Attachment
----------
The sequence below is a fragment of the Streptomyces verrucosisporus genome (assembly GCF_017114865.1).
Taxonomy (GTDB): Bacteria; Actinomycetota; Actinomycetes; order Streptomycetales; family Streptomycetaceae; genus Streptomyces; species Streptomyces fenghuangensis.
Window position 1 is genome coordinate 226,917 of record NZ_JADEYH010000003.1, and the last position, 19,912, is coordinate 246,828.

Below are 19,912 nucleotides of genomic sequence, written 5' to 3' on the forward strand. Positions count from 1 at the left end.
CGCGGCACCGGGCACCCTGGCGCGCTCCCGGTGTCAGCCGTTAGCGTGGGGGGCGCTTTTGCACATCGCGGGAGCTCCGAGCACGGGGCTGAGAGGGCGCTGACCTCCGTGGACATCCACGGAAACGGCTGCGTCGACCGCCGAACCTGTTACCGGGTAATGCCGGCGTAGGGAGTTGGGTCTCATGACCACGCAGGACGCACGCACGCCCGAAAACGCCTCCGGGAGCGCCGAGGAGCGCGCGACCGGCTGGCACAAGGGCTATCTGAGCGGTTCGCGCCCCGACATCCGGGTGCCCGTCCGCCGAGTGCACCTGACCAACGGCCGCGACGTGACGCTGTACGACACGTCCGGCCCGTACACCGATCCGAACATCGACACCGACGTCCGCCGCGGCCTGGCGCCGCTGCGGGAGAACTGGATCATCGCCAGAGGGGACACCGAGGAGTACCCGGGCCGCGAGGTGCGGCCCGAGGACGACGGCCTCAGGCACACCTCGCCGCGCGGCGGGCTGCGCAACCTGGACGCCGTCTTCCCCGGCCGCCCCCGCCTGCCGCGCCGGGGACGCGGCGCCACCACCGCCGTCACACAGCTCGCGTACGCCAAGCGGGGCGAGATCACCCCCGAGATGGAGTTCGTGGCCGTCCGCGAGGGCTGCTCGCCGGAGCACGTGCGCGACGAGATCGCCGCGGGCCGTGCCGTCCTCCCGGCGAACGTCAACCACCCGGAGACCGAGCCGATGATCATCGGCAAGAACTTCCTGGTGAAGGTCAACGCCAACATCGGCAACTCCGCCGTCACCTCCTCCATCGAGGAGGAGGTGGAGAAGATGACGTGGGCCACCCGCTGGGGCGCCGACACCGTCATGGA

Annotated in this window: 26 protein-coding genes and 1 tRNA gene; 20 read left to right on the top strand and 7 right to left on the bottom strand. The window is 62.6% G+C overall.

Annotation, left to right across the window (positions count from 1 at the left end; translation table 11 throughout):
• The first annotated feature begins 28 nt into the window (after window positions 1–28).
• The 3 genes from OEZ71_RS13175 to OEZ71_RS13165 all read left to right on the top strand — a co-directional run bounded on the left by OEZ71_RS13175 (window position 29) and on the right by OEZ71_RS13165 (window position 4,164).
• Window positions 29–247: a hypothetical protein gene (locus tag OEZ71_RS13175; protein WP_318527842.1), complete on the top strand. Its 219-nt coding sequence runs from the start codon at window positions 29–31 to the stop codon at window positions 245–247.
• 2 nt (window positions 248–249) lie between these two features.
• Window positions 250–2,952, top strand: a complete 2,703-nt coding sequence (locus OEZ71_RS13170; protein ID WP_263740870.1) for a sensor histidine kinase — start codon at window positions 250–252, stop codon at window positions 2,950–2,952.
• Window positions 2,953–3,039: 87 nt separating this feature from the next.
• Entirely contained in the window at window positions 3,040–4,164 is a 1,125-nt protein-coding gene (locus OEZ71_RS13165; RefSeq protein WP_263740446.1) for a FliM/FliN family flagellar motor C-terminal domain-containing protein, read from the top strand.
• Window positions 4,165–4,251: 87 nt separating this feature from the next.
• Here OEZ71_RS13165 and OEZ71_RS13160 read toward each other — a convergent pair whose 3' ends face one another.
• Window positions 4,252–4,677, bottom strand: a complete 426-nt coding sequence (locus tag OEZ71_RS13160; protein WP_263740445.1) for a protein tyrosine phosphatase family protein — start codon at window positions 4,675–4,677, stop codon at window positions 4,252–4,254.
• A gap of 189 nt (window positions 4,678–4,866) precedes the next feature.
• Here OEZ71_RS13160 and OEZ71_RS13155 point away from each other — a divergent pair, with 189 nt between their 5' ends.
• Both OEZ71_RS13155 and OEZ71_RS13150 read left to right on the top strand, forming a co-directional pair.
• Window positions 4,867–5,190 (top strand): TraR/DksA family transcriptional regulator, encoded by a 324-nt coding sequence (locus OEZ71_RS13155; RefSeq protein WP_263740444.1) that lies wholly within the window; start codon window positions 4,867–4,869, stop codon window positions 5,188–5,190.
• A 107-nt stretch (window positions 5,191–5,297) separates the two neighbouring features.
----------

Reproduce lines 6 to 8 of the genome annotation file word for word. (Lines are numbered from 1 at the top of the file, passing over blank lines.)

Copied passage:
Annotated in this window: 26 protein-coding genes and 1 tRNA gene; 20 read left to right on the top strand and 7 right to left on the bottom strand. The window is 62.6% G+C overall.

Annotation, left to right across the window (positions count from 1 at the left end; translation table 11 throughout):
• The first annotated feature begins 28 nt into the window (after window positions 1–28).